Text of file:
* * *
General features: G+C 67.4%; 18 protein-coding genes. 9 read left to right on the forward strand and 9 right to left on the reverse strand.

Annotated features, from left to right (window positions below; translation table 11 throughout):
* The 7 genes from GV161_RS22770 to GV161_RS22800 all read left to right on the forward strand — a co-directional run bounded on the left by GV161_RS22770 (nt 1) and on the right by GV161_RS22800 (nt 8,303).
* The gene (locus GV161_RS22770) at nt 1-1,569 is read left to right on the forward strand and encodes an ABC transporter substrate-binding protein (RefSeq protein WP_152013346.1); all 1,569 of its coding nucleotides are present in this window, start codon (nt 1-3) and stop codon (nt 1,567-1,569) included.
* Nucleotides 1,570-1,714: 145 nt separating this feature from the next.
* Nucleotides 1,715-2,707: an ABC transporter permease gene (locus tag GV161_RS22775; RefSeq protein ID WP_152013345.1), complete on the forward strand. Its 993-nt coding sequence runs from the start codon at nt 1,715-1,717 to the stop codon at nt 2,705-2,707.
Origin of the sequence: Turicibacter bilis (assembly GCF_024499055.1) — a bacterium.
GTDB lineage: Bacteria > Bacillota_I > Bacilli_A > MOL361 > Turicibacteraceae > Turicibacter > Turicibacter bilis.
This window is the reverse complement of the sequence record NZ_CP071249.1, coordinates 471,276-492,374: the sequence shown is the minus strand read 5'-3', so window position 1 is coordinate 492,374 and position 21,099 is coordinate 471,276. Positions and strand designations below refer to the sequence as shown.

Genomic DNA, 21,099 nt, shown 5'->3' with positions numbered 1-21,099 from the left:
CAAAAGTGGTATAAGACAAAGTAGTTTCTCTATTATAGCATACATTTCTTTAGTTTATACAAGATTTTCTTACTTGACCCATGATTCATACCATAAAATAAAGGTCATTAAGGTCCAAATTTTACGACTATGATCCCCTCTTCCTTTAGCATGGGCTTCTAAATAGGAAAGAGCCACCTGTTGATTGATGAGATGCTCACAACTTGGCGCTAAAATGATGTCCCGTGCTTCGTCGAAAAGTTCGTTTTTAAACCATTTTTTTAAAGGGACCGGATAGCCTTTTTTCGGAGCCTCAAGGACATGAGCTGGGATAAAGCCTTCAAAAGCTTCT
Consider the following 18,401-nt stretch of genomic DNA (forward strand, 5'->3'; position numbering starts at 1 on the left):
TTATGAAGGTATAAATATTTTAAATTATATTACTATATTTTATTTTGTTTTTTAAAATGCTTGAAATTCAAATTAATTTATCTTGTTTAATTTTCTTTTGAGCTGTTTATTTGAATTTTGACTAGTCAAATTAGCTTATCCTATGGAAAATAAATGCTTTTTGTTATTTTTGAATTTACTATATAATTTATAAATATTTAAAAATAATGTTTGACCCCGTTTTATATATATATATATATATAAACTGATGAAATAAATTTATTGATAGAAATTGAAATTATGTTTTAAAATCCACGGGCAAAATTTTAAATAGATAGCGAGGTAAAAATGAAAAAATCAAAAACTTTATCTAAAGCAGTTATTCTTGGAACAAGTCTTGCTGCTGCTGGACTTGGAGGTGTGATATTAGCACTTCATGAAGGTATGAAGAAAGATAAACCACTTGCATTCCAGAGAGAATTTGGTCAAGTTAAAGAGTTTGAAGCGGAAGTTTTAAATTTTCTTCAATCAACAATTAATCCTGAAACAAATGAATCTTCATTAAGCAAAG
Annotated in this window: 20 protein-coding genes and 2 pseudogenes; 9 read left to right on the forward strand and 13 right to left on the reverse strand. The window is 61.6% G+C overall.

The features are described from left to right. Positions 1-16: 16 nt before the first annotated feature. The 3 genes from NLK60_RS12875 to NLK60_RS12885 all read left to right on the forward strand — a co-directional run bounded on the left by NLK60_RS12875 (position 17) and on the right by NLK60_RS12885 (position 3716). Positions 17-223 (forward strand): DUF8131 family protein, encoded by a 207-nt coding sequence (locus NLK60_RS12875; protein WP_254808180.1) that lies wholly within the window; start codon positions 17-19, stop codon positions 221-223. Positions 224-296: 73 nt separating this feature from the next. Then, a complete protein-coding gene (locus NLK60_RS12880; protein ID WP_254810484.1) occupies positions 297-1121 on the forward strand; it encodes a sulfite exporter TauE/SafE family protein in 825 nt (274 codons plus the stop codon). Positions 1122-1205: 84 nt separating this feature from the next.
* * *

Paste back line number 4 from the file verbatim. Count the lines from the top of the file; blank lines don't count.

* The gene (locus GV161_RS22770) at nt 1-1,569 is read left to right on the forward strand and encodes an ABC transporter substrate-binding protein (RefSeq protein WP_152013346.1); all 1,569 of its coding nucleotides are present in this window, start codon (nt 1-3) and stop codon (nt 1,567-1,569) included.